Understandable. That was what I thought of the huge excitement provoked last week by the announcement that Netflix, the US-basedstreaming service, was launching in 130 countries of the world, including Nigeria.
The excitement, which seemed like another Christmas had come, is a fallout of the belief that Netflix provides a considerably cheaper alternative to pay-TV, the death of which many-seized by momentary glee-predicted. This is in spite of the fact that pay-TV remains alive and kicking in the US and other countries where Netflix had previously launched.
Time to party? Not yet.
It did not take long for the excitement to dissipate, as would-be users of the service started doing some mathematics. At $8 (N2,240) a month, the cost is stunningly low. That, however, is when you ignore the exchange rate, whose notoriously volatile nature suggests what you spend in buying dollars is not going to stay the same, a development that could make Netflix seem like Netfleece!
But that is just the cost of access.
You also need data. So, who pays for the huge volume of data required for downloads? Note that there are no unlimited data plans in Nigeria. The cost of data got many thinking more rigorously, with most reckoning that data spend will relieve them of something in the region of N15,000 monthly. Add that to N2,240 or whatever it rises to when, not if, the naira goes down the slope.
Cheaper still? You know the answer.
There is also the not exactly small matter of local internet speed. Most local networks have their downloading speed pegged at 200Kbps, something that will make Netflix use the equivalent of an ordeal arising from long buffering periods. Even at this low speed, stability is not guaranteed.
Similarly important: Netflix will bill exclusively in dollars. This means that Nigeria stands to lose tax revenues and face another round of pressure on its external reserves.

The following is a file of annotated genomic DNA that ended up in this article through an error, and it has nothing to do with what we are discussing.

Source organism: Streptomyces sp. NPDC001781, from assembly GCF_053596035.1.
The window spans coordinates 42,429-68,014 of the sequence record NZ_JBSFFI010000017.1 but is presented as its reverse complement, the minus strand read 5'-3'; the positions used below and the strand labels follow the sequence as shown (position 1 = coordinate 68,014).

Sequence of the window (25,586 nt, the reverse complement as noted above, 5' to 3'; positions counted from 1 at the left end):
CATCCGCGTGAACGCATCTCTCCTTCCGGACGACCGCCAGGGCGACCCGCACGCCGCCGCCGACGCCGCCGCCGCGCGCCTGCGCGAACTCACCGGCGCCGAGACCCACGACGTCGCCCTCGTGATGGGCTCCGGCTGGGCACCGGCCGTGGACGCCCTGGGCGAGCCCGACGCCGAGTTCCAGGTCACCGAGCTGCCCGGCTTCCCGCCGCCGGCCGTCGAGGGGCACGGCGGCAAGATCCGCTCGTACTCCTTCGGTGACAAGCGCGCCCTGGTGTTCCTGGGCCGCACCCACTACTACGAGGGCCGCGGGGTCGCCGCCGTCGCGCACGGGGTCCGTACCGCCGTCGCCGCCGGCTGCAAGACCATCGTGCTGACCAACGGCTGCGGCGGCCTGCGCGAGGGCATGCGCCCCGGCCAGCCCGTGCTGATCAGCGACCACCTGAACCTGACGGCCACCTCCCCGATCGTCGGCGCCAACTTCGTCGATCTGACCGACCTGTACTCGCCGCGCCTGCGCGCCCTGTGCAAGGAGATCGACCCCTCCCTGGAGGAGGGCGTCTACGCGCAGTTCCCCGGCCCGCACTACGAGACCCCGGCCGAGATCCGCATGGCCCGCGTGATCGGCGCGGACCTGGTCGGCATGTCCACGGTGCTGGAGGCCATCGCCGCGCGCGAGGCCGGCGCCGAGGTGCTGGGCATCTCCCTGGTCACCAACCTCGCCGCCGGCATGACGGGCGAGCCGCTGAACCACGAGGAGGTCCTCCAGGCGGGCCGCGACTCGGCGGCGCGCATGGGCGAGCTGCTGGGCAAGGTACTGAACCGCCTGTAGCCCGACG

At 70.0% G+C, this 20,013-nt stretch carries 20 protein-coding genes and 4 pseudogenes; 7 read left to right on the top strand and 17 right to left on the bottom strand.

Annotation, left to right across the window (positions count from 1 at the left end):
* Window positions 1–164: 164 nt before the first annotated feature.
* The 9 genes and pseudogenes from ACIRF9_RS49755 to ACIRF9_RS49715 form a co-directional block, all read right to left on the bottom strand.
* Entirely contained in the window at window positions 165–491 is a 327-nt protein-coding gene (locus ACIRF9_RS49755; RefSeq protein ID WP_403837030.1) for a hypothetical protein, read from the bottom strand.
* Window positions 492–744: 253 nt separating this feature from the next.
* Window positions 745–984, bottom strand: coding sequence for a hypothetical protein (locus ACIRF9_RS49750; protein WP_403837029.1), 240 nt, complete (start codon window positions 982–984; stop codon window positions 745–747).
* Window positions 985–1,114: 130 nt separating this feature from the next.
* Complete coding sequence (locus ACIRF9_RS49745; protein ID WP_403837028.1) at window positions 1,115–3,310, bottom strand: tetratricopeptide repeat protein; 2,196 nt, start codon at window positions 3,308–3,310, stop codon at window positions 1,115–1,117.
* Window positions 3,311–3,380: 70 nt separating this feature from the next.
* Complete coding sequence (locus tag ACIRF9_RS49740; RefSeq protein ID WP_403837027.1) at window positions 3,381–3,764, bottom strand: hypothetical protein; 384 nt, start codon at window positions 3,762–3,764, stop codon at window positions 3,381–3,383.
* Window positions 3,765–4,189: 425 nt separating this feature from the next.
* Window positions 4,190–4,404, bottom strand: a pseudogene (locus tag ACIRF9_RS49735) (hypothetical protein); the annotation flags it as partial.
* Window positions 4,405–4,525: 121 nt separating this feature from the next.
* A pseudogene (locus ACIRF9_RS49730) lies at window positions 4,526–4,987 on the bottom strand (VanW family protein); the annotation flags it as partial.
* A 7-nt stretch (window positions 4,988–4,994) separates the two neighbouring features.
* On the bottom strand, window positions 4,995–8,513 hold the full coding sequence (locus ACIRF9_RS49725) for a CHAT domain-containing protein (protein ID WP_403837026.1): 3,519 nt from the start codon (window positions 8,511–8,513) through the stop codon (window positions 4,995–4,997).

But there are other issues, notably those of compliance to local regulations and values. The experience in Kenya is instructive. Already, Netflix has compelled the regulatory authorities to raise a number of compliance issues. Two days after its launch in the country, the Kenya Film Classification Board (KFCB) announced that it had identified inappropriate programmes hosted by Netflix which, curiously, is rated for age 13 years.
The KFCB said Netflix, which carries mostly foreign content-some of which may contain gay and lesbian movies- will not be allowed to stream content considered inappropriate by the Kenyan society. The film board warned that it will flag the unsuitable content and block it within an hour of reporting.
KFCB head of compliance, Emmah Irungu, was quoted by the country’s media as saying that any foreign content once received in the country shall be subjected to the Kenyan law.
“In this case, Netflix will be subjected to the film classification guidelines in the country,” said Irungu who added that what could be considered as extreme violence in one country may be rated differently in another.
“Since it is in Kenya then it needs to be subjected to the Kenyan ratings for consumer protection,” she said.
In Nigeria, the authorities responsible for licensing, production as well as marketing of film, drama and documentaries have appeared, so far (I hope I am wrong) indifferent to whether some of the offerings by Netflix comply with local regulations and values.
This seeming indifference will expose Nigerians, particularly young ones, to practices we consider abhorrent.
Fadehan, a culture activist, writes from Lagos
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